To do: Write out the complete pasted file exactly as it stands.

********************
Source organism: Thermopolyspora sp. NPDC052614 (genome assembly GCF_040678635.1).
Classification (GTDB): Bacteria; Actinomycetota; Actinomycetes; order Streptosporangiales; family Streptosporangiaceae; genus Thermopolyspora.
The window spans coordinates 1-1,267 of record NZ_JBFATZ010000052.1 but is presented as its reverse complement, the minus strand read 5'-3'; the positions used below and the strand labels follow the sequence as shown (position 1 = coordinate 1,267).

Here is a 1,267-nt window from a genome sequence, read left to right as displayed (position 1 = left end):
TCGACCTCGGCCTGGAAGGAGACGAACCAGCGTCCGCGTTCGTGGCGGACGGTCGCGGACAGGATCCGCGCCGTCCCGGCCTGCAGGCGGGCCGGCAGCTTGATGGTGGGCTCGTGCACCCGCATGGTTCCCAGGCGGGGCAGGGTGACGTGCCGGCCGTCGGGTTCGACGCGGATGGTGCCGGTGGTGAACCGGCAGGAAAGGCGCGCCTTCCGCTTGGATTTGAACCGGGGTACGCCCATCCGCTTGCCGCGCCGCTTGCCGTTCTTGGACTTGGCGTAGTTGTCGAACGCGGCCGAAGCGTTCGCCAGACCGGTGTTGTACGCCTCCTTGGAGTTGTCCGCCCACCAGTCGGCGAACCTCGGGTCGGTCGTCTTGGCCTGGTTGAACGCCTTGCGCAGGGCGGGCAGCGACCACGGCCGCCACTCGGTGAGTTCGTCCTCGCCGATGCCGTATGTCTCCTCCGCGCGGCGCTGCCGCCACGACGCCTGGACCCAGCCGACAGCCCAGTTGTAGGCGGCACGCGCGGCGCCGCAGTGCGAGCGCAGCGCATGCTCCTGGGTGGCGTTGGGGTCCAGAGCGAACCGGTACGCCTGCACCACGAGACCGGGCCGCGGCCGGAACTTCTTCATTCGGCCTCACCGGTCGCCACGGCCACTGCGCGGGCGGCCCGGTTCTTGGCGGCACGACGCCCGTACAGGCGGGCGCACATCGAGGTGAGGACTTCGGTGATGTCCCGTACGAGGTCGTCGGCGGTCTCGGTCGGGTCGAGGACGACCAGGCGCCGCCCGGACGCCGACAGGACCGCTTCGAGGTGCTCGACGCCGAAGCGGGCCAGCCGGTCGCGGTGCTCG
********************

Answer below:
Source organism: Thermopolyspora sp. NPDC052614 (genome assembly GCF_040678635.1).
Classification (GTDB): Bacteria; Actinomycetota; Actinomycetes; order Streptosporangiales; family Streptosporangiaceae; genus Thermopolyspora.
The window spans coordinates 1-1,267 of record NZ_JBFATZ010000052.1 but is presented as its reverse complement, the minus strand read 5'-3'; the positions used below and the strand labels follow the sequence as shown (position 1 = coordinate 1,267).

Here is a 1,267-nt window from a genome sequence, read left to right as displayed (position 1 = left end):
TCGACCTCGGCCTGGAAGGAGACGAACCAGCGTCCGCGTTCGTGGCGGACGGTCGCGGACAGGATCCGCGCCGTCCCGGCCTGCAGGCGGGCCGGCAGCTTGATGGTGGGCTCGTGCACCCGCATGGTTCCCAGGCGGGGCAGGGTGACGTGCCGGCCGTCGGGTTCGACGCGGATGGTGCCGGTGGTGAACCGGCAGGAAAGGCGCGCCTTCCGCTTGGATTTGAACCGGGGTACGCCCATCCGCTTGCCGCGCCGCTTGCCGTTCTTGGACTTGGCGTAGTTGTCGAACGCGGCCGAAGCGTTCGCCAGACCGGTGTTGTACGCCTCCTTGGAGTTGTCCGCCCACCAGTCGGCGAACCTCGGGTCGGTCGTCTTGGCCTGGTTGAACGCCTTGCGCAGGGCGGGCAGCGACCACGGCCGCCACTCGGTGAGTTCGTCCTCGCCGATGCCGTATGTCTCCTCCGCGCGGCGCTGCCGCCACGACGCCTGGACCCAGCCGACAGCCCAGTTGTAGGCGGCACGCGCGGCGCCGCAGTGCGAGCGCAGCGCATGCTCCTGGGTGGCGTTGGGGTCCAGAGCGAACCGGTACGCCTGCACCACGAGACCGGGCCGCGGCCGGAACTTCTTCATTCGGCCTCACCGGTCGCCACGGCCACTGCGCGGGCGGCCCGGTTCTTGGCGGCACGACGCCCGTACAGGCGGGCGCACATCGAGGTGAGGACTTCGGTGATGTCCCGTACGAGGTCGTCGGCGGTCTCGGTCGGGTCGAGGACGACCAGGCGCCGCCCGGACGCCGACAGGACCGCTTCGAGGTGCTCGACGCCGAAGCGGGCCAGCCGGTCGCGGTGCTCG